The demand for education with 'power equalizing' aid : Estimation and simulation
AbstractNo abstract is available for this item.
Download InfoIf you experience problems downloading a file, check if you have the proper application to view it first. In case of further problems read the IDEAS help page. Note that these files are not on the IDEAS site. Please be patient as the files may be large.
As the access to this document is restricted, you may want to look for a different version under "Related research" (further below) or search for a different version of it.
Bibliographic InfoArticle provided by Elsevier in its journal Journal of Public Economics.
Volume (Year): 49 (1992)
Issue (Month): 2 (November)
Contact details of provider:
Web page: http://www.elsevier.com/locate/inca/505578
You can help add them by filling out this form.
CitEc Project, subscribe to its RSS feed for this item.
- Thomas J. Nechyba, 1996.
"A Computable General Equilibrium Model of Intergovernmental Aid,"
NBER Working Papers
5420, National Bureau of Economic Research, Inc.
- Nechyba, Thomas, 1996. "A computable general equilibrium model of intergovernmental aid," Journal of Public Economics, Elsevier, vol. 62(3), pages 363-397, November.
- Duncombe, William & Yinger, John, 1998. "School Finance Reform: Aid Formulas and Equity Objectives," National Tax Journal, National Tax Association, vol. 51(n. 2), pages 239-62, June Cita.
- Eric J. Brunner & Stephen L. Ross, 2009. "Is the Median Voter Decisive? Evidence of 'Ends Against the Middle' From Referenda Voting Patterns," Working papers 2009-02, University of Connecticut, Department of Economics, revised May 2010.
- Brunner, Eric J. & Ross, Stephen L., 2010. "Is the median voter decisive? Evidence from referenda voting patterns," Journal of Public Economics, Elsevier, vol. 94(11-12), pages 898-910, December.
- Eric J. Brunner & Stephen L. Ross, 2007. "How Decisive Is the Decisive Voter?," Working papers 2007-28, University of Connecticut, Department of Economics, revised Aug 2008.
- Steven M. Sheffrin & Robert L. Manwaring, 2003.
"Litigation, School Finance Reform, And Aggregate Educational Spending,"
965, University of California, Davis, Department of Economics.
- Robert Manwaring & Steven Sheffrin, 1997. "Litigation, School Finance Reform, and Aggregate Educational Spending," International Tax and Public Finance, Springer, vol. 4(2), pages 107-127, May.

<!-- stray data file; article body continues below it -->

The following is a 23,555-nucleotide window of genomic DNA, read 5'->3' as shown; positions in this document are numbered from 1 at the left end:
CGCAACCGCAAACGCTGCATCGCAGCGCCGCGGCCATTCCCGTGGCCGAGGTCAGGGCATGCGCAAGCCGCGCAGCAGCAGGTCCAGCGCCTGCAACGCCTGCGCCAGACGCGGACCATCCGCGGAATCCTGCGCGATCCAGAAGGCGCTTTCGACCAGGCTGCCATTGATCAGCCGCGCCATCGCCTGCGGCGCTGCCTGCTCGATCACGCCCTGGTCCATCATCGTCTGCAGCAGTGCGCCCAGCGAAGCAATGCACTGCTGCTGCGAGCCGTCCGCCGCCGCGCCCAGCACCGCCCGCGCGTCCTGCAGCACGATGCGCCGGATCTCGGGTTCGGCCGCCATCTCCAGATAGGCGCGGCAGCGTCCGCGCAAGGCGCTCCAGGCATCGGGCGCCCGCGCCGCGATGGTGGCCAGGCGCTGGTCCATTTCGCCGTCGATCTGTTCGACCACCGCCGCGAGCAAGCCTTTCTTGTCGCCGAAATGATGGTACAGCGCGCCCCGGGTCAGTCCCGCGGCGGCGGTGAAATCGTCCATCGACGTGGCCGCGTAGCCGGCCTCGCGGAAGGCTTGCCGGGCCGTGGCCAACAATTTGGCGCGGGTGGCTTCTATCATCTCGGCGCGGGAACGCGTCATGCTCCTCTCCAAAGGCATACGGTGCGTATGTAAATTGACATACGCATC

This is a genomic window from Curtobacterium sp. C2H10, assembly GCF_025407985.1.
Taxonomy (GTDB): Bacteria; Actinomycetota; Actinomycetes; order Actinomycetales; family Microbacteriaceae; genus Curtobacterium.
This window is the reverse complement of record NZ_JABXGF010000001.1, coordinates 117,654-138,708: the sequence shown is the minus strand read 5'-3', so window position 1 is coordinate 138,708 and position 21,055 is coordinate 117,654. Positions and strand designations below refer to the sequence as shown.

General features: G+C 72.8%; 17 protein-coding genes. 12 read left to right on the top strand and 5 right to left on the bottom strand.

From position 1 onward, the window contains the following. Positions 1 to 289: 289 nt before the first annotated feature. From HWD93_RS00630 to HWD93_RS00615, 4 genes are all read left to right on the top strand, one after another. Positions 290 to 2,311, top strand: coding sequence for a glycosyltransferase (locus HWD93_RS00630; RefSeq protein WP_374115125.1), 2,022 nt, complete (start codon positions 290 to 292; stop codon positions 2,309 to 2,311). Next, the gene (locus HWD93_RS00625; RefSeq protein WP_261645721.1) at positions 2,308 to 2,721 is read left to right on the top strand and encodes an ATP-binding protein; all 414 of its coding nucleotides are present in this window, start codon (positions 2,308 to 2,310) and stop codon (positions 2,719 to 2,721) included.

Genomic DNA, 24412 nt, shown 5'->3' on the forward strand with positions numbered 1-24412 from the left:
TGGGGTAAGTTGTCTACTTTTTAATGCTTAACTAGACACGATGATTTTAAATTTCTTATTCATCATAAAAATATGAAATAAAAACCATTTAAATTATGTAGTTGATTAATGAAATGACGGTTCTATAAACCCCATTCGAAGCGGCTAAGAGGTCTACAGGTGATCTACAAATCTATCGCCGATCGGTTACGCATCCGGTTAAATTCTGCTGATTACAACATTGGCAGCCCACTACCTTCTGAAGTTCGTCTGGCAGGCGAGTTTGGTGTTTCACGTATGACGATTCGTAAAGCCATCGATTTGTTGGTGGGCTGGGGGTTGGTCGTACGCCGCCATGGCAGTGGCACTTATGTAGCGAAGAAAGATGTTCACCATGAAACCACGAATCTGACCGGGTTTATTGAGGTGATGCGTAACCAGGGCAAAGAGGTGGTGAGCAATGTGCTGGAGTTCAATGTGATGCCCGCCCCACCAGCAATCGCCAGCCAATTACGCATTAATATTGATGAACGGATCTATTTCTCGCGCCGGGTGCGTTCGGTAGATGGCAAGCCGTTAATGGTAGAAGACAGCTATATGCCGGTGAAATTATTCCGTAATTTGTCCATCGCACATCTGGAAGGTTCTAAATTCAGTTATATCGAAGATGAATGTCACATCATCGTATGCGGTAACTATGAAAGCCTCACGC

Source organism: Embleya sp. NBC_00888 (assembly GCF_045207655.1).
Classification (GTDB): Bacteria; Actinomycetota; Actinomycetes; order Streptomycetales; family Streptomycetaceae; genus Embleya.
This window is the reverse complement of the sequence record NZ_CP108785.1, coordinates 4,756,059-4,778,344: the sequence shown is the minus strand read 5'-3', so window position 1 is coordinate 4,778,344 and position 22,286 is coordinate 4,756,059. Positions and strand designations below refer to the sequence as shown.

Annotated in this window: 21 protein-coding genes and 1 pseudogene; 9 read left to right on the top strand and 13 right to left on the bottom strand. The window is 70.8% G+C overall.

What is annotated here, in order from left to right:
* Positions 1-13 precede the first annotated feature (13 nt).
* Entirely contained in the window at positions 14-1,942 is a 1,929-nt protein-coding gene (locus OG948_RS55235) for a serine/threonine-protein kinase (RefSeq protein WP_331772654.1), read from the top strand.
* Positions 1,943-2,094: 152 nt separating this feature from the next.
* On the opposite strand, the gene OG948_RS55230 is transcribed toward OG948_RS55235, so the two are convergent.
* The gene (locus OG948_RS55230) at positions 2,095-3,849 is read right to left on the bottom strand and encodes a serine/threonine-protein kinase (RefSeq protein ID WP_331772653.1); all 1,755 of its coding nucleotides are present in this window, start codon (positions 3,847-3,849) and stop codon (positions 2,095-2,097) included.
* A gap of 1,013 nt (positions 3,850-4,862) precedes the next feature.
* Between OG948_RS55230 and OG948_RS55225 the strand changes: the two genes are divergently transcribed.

- Robert L. Manwaring & Steven M. Sheffrin, . "Litigation, School Finance Reform, And Aggregate Educational Spending," Department of Economics 96-05, California Davis - Department of Economics.
- Campbell, Colin D. & Fischel, William A., 1996. "Preferences for School Finance Systems: Voters Versus Judges," National Tax Journal, National Tax Association, vol. 49(1), pages 1-15, March Cit.
- Silva, Fabio & Sonstelie, Jon, 1995. "Did Serrano Cause a Decline in School Spending," National Tax Journal, National Tax Association, vol. 48(2), pages 199-215, June Cita.
- Stephen J. Schmidt & Karen Scott, 2004. "Reforming Reforms: Incentive Effects in Education Finance in Vermont," Rensselaer Working Papers in Economics 0425, Rensselaer Polytechnic Institute, Department of Economics.
For technical questions regarding this item, or to correct its authors, title, abstract, bibliographic or download information, contact: (Zhang, Lei).
If you have authored this item and are not yet registered with RePEc, we encourage you to do it here. This allows to link your profile to this item. It also allows you to accept potential citations to this item that we are uncertain about.
If references are entirely missing, you can add them using this form.
If the full references list an item that is present in RePEc, but the system did not link to it, you can help with this form.
If you know of missing items citing this one, you can help us creating those links by adding the relevant references in the same way as above, for each refering item. If you are a registered author of this item, you may also want to check the "citations" tab in your profile, as there may be some citations waiting for confirmation.
Please note that corrections may take a couple of weeks to filter through the various RePEc services.